How, and to what extent, should “big data” analytics play a role in workforce recruitment, development, and retention? These were some of the questions asked on October 13, 2016 at a meeting convened by the U.S. Equal Employment Opportunity Commission on the use of big data analytics in the workplace. Based on the exchange with the panel of seven experts, it is clear that the EEOC is cautiously approaching companies’ use of big data in informing employment decisions, and is beginning to think about its role in overseeing big data analytics as applied to the workforce.
Big data analytics in the workplace (sometimes referred to as people analytics) is the pairing of large data sets, comprising information gleaned from a variety of sources, with machine learning techniques in order to make successful, efficient, and non-discriminatory employment decisions. But panelists cautioned that big data analytics is not a panacea. Panelist Kelly Trindel, Chief Analyst of the EEOC’s Office of Research, Information, and Planning, expressed concern that the use of big data analytics may inadvertently perpetuate discrimination if the training set on which the analytical algorithms are based comprise a group that itself was the product of discriminatory decision-making.
Commissioner Charlotte A. Burrows suggested that while big data analytics may reduce subjectivity in employment decisions, errors in the data sets or flawed assumptions underlying the algorithms may compound discriminatory effects. Employers using or considering the use of big data analytics should be careful to take appropriate safeguards in designing (or working with a vendor to design) programs that will rely upon big data in order to make employment decisions. Such precautions may include validation of any such programs over time, conducting appropriate job analyses, ensuring the variables considered adequately correspond to the representative population, training managers to properly interpret the data and results, and informing candidates whenever big data analytics will be used in hiring, said panelist Kathleen Lundquist, an organizational psychologist.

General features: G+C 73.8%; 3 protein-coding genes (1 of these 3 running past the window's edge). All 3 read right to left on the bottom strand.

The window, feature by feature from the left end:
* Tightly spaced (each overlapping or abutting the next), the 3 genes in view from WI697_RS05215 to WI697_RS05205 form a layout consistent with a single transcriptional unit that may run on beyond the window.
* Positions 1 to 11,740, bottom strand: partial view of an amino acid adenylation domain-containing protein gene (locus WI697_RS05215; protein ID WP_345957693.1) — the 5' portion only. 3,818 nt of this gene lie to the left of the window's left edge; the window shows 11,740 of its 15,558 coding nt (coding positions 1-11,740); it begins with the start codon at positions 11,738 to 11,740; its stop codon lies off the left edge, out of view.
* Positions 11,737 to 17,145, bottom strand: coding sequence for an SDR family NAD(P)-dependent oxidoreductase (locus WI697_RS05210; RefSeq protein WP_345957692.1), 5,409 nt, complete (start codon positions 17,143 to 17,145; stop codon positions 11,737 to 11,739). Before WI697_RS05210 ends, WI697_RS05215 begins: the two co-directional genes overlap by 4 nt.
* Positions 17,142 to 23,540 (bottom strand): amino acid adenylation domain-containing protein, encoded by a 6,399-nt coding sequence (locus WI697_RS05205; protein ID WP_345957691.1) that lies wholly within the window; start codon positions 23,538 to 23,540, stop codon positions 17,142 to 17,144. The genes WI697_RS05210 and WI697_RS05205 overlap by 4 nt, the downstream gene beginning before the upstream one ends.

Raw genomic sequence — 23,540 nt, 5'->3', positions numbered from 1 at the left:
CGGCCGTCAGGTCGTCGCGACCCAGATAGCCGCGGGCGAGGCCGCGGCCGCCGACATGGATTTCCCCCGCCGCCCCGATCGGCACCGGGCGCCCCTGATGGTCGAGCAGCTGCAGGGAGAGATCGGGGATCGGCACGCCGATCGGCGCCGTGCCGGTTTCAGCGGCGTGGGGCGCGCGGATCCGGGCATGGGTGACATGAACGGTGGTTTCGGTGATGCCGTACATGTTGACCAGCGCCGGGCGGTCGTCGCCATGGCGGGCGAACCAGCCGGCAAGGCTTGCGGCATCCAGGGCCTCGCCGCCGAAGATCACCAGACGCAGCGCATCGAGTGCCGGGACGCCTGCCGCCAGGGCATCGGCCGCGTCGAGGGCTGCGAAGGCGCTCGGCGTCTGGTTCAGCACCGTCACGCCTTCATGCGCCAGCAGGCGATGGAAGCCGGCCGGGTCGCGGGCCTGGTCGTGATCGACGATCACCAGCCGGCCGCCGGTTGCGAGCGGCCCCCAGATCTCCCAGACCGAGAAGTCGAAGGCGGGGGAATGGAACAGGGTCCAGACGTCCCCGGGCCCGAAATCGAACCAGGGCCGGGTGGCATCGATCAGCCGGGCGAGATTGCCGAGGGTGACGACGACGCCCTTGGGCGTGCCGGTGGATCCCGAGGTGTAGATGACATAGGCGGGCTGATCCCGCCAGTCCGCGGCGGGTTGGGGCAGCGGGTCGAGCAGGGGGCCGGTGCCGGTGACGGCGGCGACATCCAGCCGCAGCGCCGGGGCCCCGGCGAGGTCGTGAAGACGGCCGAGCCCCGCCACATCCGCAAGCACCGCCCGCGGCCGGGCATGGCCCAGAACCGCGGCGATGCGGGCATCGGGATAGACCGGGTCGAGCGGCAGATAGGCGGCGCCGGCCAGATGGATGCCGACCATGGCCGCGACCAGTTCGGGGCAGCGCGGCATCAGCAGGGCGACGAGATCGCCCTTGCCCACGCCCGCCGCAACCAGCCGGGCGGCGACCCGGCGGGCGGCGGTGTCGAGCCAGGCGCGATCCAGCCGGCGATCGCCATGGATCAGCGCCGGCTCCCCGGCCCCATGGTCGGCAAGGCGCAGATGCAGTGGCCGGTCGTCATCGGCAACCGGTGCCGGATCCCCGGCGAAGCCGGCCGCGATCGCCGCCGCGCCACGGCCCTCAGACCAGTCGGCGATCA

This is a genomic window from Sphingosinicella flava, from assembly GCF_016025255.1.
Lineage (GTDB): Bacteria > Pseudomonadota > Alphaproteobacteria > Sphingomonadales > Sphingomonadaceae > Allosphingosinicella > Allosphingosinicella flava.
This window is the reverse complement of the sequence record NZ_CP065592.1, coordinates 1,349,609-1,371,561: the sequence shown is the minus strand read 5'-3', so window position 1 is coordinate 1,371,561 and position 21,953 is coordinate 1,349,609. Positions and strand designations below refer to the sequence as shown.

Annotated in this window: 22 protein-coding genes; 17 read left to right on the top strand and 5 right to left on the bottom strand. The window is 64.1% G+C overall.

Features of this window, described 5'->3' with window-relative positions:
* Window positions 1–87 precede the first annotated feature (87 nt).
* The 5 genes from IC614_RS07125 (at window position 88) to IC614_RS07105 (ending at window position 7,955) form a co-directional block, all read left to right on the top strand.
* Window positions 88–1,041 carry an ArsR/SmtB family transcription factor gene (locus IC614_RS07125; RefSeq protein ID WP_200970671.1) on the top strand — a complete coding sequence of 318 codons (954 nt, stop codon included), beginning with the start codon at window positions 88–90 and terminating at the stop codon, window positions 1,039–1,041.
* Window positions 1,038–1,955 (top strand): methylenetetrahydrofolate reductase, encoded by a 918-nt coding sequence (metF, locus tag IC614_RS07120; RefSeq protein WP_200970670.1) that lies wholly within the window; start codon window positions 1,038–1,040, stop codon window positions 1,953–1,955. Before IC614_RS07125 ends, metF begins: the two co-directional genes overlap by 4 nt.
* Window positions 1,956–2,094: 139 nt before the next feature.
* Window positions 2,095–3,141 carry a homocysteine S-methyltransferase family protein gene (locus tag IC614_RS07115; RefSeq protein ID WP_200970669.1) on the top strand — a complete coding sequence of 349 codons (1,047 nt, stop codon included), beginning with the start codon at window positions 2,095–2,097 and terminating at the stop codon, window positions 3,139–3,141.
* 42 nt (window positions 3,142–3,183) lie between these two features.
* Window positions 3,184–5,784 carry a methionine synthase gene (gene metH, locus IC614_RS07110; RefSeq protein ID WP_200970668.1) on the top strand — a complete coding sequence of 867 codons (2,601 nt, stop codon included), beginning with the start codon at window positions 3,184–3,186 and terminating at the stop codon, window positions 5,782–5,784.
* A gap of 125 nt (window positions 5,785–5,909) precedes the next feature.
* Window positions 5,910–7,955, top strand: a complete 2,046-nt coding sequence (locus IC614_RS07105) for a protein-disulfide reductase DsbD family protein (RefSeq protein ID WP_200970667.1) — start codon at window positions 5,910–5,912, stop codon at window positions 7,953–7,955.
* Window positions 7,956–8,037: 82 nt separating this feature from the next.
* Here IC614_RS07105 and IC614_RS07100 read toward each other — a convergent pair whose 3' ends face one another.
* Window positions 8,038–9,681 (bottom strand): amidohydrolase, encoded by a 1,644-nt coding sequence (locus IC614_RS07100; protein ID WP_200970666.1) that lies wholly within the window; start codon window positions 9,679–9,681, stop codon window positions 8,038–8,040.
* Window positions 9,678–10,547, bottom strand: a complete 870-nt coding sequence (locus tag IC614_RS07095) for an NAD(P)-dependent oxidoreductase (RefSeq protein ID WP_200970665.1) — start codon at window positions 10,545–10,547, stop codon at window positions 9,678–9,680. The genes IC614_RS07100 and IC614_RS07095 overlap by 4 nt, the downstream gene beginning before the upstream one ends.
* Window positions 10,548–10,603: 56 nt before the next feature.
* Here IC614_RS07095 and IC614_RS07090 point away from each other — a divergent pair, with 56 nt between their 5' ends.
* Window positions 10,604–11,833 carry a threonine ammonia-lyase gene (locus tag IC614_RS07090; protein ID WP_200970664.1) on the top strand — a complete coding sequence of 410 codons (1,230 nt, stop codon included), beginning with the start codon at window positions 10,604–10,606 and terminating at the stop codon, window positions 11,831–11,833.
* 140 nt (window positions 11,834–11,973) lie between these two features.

Appropriate precautions are especially important given the EEOC’s likely focus on this topic going forward. Chair Jenny R. Yang announced the formation of an internal working group to study big data analytics in the workplace. Commissioner Chai R. Feldblum suggested that, in the future, EEOC may convene additional panels to further discuss the implications of big data analytics in the workplace, and may play an educational role, among other things.
Complete statements of all of the panelists can be found on the EEOC website. In addition, the EEOC will hold open the meeting record for 15 days, and members of the public are invited to submit written comments on any issues or matters discussed at the meeting. If you are interested in contributing, public comments may be mailed to Commission Meeting, EEOC Executive Officer, 131 M Street, N.E., Washington, D.C. 20507, or emailed to: Commissionmeetingcomments@eeoc.gov.
Any employer considering the integration of the use of big data analytics into its workplace management practices should discuss the implications of such usage, and development of best practices for same, with experienced counsel.